During our first small group discussion last weekend the topic of our conversation changed, rather imperceptibly , from examining the benefits of raising children in America to evaluating the importance of traditional marriage. I shouldn’t be that surprised, though, for the participants were mostly married people. I am not at liberty to disclose their names, of course, their occupations, their backgrounds, but there was a total of five: three men, all married, and two women, one married, and one at the threshold of being so (she just finished college and gentleman-callers, with serious intentions, are making themselves known!).
It wasn’t that unfortunate a turn, really, the topic change. Traditional marriage, we learn, entails more than patriarchy and polygamy. It presupposes expectations and imposes obligations to creating and maintaining the good family, the prerequisite for the good community. This is the argument that the male participants advanced. Although they were educated in the United States, their families in South Sudan arranged their marriages. They married the traditional way. They didn’t meet their wives, call on them, fall in love with them, and then propose—the way it is done in America usually and sometimes in South Sudan—no, not at all, they didn’t have to go through that ordeal. Nor did the wives. Everything was arranged.
All they knew about each other was learned from relatives and families and through long, very long, long-distance phone calls. The fact that they were all South Sudanese and knew each other’s families was sufficient to imagine a family together. This confidence, one of the male participants argued, springs from the understanding of the roles and expectations that the traditional marriage delineates and designates for each member of the family, the parents and the children. As long as everyone follows those guidelines, the family should do fine. This is the benefit of traditional marriage, the sense of direction, the clear expectations that it provides.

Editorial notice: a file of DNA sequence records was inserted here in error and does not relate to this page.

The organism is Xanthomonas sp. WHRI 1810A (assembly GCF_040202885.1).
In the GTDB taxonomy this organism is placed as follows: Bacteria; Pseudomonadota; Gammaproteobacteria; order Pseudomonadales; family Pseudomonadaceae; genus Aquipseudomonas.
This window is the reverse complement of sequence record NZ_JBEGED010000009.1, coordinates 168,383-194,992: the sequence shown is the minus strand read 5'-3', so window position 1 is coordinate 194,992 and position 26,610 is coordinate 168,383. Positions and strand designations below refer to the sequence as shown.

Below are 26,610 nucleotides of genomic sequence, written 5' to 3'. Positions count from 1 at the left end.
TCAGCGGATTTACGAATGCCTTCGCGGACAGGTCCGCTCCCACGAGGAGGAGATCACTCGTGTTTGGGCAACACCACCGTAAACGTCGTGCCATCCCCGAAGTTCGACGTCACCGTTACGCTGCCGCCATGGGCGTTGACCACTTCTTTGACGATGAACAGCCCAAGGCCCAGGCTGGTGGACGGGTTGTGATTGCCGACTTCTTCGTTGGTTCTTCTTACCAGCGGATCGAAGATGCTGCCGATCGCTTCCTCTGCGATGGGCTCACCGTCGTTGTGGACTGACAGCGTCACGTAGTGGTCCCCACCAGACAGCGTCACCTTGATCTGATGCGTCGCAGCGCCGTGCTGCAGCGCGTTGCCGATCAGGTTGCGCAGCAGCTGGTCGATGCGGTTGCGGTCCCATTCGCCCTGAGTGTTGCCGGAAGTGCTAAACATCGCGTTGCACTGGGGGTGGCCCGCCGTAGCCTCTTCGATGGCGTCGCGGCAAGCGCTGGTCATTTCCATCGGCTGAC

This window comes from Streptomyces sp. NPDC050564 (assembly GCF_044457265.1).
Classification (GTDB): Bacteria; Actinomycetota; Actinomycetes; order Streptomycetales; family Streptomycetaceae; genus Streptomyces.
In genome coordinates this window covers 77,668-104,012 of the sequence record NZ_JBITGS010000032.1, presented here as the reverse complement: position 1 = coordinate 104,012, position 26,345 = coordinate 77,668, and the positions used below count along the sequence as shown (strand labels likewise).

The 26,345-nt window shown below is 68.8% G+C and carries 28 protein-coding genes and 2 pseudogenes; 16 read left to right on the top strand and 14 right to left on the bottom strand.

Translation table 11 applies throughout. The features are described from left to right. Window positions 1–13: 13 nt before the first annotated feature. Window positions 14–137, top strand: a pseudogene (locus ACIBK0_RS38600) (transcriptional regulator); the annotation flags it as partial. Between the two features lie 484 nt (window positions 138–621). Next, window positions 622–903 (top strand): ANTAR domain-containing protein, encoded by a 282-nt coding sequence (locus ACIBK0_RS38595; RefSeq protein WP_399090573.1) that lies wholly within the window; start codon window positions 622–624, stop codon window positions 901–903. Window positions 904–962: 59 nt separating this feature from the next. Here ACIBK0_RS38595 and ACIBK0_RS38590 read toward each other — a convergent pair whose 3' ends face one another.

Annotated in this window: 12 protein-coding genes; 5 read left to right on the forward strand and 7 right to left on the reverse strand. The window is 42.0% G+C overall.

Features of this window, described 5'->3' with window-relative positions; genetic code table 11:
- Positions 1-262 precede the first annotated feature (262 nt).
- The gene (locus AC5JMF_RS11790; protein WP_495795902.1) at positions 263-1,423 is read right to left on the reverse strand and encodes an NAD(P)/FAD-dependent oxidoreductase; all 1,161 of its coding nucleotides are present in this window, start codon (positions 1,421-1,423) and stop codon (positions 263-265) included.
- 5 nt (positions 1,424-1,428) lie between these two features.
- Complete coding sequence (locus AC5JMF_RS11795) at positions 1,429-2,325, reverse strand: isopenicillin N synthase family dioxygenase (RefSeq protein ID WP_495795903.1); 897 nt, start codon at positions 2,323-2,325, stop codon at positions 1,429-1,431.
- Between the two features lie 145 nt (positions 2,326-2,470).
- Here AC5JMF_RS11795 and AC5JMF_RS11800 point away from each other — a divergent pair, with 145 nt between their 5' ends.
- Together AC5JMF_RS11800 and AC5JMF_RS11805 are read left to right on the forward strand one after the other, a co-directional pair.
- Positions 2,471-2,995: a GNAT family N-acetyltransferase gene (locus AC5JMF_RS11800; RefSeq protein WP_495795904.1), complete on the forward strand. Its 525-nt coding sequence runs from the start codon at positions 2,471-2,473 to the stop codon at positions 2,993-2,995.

Which begs the question: does it all come down to the way the marriage comes about? No was the unanimous answer. It comes down to the couples themselves, their characters, their tempers, their natures, and the community they are part of. In fact, the married women emphasized, it largely comes down to the community. In South Sudan, the cultural and social norms support this vision of family and thus, directly and indirectly, hold everyone accountable. When women and men fail to do what they are supposed to do, as parents and as espouses, the community steps in, through confrontation, consultation, admonition, and, when necessary, punishment, fine, separation.
Which begs another question: is it then difficult to raise a family the South Sudanese way in the United States? Yes was everyone’s response. The United States doesn’t only have a different way of raising family; it also has a very exclusionary way of doing it. There is almost no community for support, apart, maybe, from your relatives and friends—the government intervenes sometimes when things reach the point of incorrigibility, which is something entirely different from community involvement. So, in conclusion, it seems that South Sudanese favor traditional marriage, even though they are deeply aware that its attendant vision of the good family might be difficult to realize away from home.